The need to answer questions about documents has existed since the earliest days of civilisation! Documents include not only those of the familiar paper form but may include other items and materials that can bear information. This includes the information that may be in written and/or printed form as well as the physical manner of preparation.

Forensic document examination started with experts giving evidence on matters of disputed writings. This may be the reason why this specialisation is often thought of as “handwriting expertise” but it is more than that, as other questions are addressed by document examiners. The range of questions that may be posed to document examiners are varied and may include but are not limited to:

  • Who wrote the handwritten entries on the document?
  • Who wrote the signatures on the document?
  • Which office machine produced the document?
  • What printing processes were used to create the document?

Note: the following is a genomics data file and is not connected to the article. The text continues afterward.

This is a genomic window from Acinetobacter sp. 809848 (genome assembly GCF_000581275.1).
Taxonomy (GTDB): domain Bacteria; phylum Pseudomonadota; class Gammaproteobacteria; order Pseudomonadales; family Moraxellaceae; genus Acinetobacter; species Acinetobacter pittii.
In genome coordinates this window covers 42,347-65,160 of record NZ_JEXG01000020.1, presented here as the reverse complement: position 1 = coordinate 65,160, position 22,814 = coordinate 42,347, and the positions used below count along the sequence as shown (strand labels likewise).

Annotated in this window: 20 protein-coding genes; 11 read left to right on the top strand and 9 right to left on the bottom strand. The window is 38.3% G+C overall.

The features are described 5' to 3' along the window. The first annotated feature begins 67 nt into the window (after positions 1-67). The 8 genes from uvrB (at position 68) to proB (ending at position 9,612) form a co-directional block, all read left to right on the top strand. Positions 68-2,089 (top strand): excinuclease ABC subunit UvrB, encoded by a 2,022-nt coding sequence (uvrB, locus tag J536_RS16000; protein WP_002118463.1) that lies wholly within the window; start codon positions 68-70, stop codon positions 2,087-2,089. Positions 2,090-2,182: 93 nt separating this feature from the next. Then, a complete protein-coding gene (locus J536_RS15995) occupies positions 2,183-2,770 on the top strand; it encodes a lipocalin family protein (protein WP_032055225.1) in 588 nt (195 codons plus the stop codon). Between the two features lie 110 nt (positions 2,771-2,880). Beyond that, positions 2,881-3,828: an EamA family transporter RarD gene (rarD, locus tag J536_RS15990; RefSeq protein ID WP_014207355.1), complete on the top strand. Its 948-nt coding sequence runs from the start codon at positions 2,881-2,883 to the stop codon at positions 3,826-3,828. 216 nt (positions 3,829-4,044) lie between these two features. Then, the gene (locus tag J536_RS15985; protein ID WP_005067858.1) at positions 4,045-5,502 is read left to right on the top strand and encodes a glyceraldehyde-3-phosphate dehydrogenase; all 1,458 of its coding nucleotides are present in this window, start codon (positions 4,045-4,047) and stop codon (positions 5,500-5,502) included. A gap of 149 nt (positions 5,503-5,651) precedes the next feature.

• Has the document been altered?
  • Was the document produced on its purported date?
  • Is there physical evidence that can address the production of the document and its subsequent handling?

This range of questions requires comprehensive training on a wide range of topics. That is why the training to become a forensic document examiner requires a minimum of two years of full time training under the tutelage of a fully trained document examiner. There is no university program that enables one to commence work immediately as a document examiner.

Document examination is not the practice of forensic accounting which attempts to determine the movement of money or the accounting procedures within a regulatory or legal framework. Nor is it the practice of graphology which claims to be able to determine personality traits from handwriting.

For a more detailed explanation, check out the blog – Document Forensics.